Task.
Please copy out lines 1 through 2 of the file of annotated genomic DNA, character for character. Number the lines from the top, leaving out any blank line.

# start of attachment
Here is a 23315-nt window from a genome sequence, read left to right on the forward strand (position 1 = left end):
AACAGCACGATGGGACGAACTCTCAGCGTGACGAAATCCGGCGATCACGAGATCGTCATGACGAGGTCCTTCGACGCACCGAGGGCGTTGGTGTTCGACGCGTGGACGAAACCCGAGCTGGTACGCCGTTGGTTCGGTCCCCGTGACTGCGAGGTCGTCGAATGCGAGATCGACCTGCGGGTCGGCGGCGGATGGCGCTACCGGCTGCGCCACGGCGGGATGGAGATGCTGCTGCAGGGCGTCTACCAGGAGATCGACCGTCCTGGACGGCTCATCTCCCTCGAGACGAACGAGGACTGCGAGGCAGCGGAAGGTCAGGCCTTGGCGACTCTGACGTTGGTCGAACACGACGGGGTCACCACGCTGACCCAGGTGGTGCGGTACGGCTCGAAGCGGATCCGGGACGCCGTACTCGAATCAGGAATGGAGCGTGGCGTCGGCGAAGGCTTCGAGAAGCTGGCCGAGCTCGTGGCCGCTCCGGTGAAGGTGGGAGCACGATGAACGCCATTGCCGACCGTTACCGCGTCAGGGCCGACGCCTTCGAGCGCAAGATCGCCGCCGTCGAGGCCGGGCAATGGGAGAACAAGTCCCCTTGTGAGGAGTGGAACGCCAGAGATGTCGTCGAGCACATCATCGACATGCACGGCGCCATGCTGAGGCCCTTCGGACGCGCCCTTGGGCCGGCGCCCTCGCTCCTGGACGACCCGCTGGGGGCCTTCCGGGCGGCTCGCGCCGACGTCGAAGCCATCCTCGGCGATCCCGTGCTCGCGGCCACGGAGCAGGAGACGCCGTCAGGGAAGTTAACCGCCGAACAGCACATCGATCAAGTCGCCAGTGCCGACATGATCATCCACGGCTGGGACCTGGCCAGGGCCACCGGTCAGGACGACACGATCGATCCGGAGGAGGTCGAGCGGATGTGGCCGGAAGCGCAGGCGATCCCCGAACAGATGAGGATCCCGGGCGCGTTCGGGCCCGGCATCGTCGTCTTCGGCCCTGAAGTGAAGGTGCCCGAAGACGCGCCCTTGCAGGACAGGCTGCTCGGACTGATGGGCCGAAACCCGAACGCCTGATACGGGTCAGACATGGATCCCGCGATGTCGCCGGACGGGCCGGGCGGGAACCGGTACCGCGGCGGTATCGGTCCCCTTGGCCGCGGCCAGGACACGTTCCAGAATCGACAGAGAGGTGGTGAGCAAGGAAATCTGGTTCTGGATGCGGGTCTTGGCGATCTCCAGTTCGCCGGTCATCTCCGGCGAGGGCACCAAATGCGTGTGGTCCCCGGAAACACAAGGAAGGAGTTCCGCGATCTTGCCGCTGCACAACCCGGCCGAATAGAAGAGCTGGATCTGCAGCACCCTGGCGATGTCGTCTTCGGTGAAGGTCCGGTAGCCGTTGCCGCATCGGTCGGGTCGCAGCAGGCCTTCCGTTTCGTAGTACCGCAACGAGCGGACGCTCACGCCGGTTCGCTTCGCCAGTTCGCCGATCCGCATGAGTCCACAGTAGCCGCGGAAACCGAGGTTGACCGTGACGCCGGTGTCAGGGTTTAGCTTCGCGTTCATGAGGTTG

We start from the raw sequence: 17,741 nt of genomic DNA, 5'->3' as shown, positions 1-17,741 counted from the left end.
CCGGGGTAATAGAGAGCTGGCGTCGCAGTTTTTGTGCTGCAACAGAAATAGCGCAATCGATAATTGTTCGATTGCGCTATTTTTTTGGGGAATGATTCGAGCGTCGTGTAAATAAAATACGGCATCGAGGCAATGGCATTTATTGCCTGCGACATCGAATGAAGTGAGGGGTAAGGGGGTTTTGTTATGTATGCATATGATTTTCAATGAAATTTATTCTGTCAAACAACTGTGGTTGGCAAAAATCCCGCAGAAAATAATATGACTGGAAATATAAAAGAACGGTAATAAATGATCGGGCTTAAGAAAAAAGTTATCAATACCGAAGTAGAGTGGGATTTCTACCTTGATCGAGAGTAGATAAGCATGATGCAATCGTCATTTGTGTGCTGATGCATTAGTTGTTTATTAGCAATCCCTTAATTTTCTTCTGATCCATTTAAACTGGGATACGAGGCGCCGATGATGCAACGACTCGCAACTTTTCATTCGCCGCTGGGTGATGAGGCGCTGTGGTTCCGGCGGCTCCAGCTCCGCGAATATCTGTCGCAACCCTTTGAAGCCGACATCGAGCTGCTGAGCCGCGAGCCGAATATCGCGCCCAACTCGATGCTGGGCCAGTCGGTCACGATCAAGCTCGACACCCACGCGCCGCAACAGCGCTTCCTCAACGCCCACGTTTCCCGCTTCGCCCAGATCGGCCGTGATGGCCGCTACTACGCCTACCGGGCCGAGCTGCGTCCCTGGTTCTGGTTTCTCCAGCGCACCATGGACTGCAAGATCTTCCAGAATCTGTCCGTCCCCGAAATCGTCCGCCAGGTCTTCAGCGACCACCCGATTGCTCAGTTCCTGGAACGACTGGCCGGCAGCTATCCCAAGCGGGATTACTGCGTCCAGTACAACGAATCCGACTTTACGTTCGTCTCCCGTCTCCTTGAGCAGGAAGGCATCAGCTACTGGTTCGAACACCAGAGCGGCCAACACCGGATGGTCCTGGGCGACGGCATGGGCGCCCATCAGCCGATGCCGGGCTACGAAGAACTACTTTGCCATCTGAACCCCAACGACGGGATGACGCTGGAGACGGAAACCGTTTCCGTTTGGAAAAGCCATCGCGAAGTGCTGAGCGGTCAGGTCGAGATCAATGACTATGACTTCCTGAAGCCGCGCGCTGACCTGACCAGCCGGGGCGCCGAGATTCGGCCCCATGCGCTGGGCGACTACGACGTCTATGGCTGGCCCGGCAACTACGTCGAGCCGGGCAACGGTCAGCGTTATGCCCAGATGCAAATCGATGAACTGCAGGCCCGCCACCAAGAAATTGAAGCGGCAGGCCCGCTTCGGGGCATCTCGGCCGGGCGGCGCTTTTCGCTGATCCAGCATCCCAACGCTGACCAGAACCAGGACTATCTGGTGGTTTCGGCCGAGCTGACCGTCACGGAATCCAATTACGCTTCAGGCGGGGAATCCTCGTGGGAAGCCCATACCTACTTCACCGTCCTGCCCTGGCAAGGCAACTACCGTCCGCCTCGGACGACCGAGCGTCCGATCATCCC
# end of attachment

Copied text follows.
Here is a 23315-nt window from a genome sequence, read left to right on the forward strand (position 1 = left end):
AACAGCACGATGGGACGAACTCTCAGCGTGACGAAATCCGGCGATCACGAGATCGTCATGACGAGGTCCTTCGACGCACCGAGGGCGTTGGTGTTCGACGCGTGGACGAAACCCGAGCTGGTACGCCGTTGGTTCGGTCCCCGTGACTGCGAGGTCGTCGAATGCGAGATCGACCTGCGGGTCGGCGGCGGATGGCGCTACCGGCTGCGCCACGGCGGGATGGAGATGCTGCTGCAGGGCGTCTACCAGGAGATCGACCGTCCTGGACGGCTCATCTCCCTCGAGACGAACGAGGACTGCGAGGCAGCGGAAGGTCAGGCCTTGGCGACTCTGACGTTGGTCGAACACGACGGGGTCACCACGCTGACCCAGGTGGTGCGGTACGGCTCGAAGCGGATCCGGGACGCCGTACTCGAATCAGGAATGGAGCGTGGCGTCGGCGAAGGCTTCGAGAAGCTGGCCGAGCTCGTGGCCGCTCCGGTGAAGGTGGGAGCACGATGAACGCCATTGCCGACCGTTACCGCGTCAGGGCCGACGCCTTCGAGCGCAAGATCGCCGCCGTCGAGGCCGGGCAATGGGAGAACAAGTCCCCTTGTGAGGAGTGGAACGCCAGAGATGTCGTCGAGCACATCATCGACATGCACGGCGCCATGCTGAGGCCCTTCGGACGCGCCCTTGGGCCGGCGCCCTCGCTCCTGGACGACCCGCTGGGGGCCTTCCGGGCGGCTCGCGCCGACGTCGAAGCCATCCTCGGCGATCCCGTGCTCGCGGCCACGGAGCAGGAGACGCCGTCAGGGAAGTTAACCGCCGAACAGCACATCGATCAAGTCGCCAGTGCCGACATGATCATCCACGGCTGGGACCTGGCCAGGGCCACCGGTCAGGACGACACGATCGATCCGGAGGAGGTCGAGCGGATGTGGCCGGAAGCGCAGGCGATCCCCGAACAGATGAGGATCCCGGGCGCGTTCGGGCCCGGCATCGTCGTCTTCGGCCCTGAAGTGAAGGTGCCCGAAGACGCGCCCTTGCAGGACAGGCTGCTCGGACTGATGGGCCGAAACCCGAACGCCTGATACGGGTCAGACATGGATCCCGCGATGTCGCCGGACGGGCCGGGCGGGAACCGGTACCGCGGCGGTATCGGTCCCCTTGGCCGCGGCCAGGACACGTTCCAGAATCGACAGAGAGGTGGTGAGCAAGGAAATCTGGTTCTGGATGCGGGTCTTGGCGATCTCCAGTTCGCCGGTCATCTCCGGCGAGGGCACCAAATGCGTGTGGTCCCCGGAAACACAAGGAAGGAGTTCCGCGATCTTGCCGCTGCACAACCCGGCCGAATAGAAGAGCTGGATCTGCAGCACCCTGGCGATGTCGTCTTCGGTGAAGGTCCGGTAGCCGTTGCCGCATCGGTCGGGTCGCAGCAGGCCTTCCGTTTCGTAGTACCGCAACGAGCGGACGCTCACGCCGGTTCGCTTCGCCAGTTCGCCGATCCGCATGAGTCCACAGTAGCCGCGGAAACCGAGGTTGACCGTGACGCCGGTGTCAGGGTTTAGCTTCGCGTTCATGAGGTTG